On Writing

Writing Wednesday: Craft- On Descriptions

*This is a post I had on my old blog, slightly updated and for your viewing pleasure because I loved it so much and still hold to it today.*

I was having a brainstorming session with my critique partner months ago, and my delay in writing this post is equally long, but I wanted to finally get this out.

Following said mentioned brainstorming session I remembered a little #editortip from Adrien-Luc Sanders. To quote:

Think of people who’ve made an instant impression. Most compelling trait? Probably not their eyes.

Those 2 sentences and 1 question stuck with me long after reading them. Then I had to know: How do I look at people? What’s the thing I notice first or look at first when meeting a new person? For me, it’s the traits I like least about myself, for others it may be what they are attracted to the most. Each person is unique in their personalities as well as what they are drawn to.

So, why is it we’re all after the eyes. Is it the easiest to write? The most common feature? The windows to the soul aspect? The final question you have to ask each of your character’s is: Do you really look a person in their eyes first? And go deep. Dig into your character and put yourself in their shoes. Are they shy? Then probably not the eyes, probably the shoes or the scruff on a chin would be the first thing they’d notice. A tall person might find more interest in someones hair or their shoulder’s, especially if their are around a lot of folks a bit smaller then themselves.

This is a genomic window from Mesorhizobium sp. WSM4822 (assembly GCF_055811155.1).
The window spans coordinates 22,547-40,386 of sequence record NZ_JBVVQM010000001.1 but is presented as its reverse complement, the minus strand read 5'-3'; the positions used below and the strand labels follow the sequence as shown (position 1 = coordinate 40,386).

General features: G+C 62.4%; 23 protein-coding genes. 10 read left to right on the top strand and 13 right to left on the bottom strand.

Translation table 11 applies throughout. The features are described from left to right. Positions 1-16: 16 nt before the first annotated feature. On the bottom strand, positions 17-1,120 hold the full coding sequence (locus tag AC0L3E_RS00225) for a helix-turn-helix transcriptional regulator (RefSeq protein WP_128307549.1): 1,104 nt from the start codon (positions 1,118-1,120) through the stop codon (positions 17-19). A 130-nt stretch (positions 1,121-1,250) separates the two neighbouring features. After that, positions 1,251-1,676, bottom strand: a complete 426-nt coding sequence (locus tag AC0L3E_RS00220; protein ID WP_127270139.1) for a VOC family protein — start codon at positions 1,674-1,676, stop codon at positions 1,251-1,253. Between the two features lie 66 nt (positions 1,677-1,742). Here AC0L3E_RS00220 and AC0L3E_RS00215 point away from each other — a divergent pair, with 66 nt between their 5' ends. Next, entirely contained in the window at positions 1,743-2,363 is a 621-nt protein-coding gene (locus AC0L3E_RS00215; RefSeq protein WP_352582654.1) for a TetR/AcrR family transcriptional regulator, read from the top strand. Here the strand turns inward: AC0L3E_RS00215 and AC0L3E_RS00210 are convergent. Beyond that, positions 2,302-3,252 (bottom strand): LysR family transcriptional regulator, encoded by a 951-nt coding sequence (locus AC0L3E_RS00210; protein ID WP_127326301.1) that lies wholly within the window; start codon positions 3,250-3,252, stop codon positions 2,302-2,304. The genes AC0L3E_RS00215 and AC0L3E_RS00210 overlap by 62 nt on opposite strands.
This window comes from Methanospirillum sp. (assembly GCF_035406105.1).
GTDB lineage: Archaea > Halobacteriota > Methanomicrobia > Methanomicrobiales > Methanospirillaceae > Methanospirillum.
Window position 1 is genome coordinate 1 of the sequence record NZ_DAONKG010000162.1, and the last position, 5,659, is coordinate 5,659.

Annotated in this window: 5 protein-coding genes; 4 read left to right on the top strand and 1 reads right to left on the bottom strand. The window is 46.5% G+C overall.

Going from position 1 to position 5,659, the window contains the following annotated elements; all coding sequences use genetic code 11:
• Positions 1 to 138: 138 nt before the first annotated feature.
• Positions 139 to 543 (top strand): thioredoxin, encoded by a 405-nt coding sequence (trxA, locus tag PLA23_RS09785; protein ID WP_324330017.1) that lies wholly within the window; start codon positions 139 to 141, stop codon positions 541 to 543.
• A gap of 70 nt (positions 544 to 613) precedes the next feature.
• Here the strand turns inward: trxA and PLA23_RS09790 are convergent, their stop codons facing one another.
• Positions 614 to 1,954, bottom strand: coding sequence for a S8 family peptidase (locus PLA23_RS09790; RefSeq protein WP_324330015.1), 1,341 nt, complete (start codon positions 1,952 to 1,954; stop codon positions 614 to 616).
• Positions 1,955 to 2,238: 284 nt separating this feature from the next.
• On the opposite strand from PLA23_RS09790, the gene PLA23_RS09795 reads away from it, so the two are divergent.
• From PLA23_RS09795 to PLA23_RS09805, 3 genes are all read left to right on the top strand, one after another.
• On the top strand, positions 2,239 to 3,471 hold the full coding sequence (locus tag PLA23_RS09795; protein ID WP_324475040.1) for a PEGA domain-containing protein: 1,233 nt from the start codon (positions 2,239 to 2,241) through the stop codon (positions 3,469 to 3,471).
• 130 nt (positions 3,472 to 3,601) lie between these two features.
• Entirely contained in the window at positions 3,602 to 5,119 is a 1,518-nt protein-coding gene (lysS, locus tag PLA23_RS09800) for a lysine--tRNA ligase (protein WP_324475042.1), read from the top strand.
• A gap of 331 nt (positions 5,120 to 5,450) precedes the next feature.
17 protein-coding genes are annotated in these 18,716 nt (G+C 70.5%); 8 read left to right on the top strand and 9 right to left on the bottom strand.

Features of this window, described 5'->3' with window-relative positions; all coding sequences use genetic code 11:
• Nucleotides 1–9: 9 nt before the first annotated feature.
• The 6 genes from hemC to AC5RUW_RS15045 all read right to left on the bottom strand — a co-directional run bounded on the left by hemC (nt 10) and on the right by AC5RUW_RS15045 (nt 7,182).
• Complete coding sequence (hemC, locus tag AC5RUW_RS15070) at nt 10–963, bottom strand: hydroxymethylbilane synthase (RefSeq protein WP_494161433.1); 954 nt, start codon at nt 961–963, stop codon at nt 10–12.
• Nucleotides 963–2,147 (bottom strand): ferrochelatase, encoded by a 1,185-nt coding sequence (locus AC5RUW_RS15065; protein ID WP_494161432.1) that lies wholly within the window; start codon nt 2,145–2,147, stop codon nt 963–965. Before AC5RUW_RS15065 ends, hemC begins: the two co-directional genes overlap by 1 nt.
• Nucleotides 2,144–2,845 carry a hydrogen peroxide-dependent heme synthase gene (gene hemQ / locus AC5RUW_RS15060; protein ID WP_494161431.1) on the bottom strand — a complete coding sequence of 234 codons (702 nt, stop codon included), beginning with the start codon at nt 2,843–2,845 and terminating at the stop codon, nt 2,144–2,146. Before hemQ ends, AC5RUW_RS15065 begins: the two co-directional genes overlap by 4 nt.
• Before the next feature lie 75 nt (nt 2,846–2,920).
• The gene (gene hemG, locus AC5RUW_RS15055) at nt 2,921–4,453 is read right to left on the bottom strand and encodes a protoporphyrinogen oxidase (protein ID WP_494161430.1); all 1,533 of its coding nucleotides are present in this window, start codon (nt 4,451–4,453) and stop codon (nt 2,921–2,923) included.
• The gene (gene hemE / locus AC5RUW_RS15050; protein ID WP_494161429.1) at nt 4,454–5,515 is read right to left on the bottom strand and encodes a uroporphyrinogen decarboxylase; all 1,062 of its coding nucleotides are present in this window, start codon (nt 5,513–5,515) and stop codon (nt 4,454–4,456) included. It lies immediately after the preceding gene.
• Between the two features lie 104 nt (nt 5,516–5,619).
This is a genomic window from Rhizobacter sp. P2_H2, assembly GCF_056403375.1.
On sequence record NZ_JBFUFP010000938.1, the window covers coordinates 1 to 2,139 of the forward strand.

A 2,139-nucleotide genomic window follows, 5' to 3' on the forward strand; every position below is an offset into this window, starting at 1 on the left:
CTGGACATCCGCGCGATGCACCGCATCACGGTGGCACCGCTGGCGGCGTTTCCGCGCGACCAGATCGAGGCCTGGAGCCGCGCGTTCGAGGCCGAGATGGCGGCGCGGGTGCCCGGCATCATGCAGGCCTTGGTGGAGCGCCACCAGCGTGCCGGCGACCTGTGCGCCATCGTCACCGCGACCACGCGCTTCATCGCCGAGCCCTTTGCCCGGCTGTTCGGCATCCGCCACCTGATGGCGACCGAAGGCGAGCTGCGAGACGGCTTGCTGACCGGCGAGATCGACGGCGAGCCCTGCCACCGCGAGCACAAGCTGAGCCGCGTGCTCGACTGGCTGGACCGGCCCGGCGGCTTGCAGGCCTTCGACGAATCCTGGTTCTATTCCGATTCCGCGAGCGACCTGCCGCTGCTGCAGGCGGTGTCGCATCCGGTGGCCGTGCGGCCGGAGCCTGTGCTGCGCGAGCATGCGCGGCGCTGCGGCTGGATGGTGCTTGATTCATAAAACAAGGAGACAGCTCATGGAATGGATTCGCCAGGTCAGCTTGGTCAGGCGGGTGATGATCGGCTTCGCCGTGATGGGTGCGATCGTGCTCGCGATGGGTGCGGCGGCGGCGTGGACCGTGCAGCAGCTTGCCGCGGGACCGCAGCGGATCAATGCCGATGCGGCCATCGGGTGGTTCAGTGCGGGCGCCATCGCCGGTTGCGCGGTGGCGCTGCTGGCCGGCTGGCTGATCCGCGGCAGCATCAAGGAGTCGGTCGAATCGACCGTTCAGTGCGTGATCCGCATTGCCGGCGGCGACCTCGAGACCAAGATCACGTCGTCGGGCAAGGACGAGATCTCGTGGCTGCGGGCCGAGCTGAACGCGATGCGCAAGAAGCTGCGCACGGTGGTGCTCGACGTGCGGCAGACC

Bottom line: by using their observances of other people around them you can show certain aspects of their own personality versus telling the readers.

What do you think? Is it easy or hard to focus on different descriptors to lead the view one character has on another?

1 thought on “Writing Wednesday: Craft- On Descriptions

  1. I have to say, as a tall, shy person, I *don’t* go soul-searching on meeting people. I look at their overall appearance. More are they well-groomed, sophisticated, dirty, etc. And the devil of all that, as they say, is in the details. But it’s not in the eyes.

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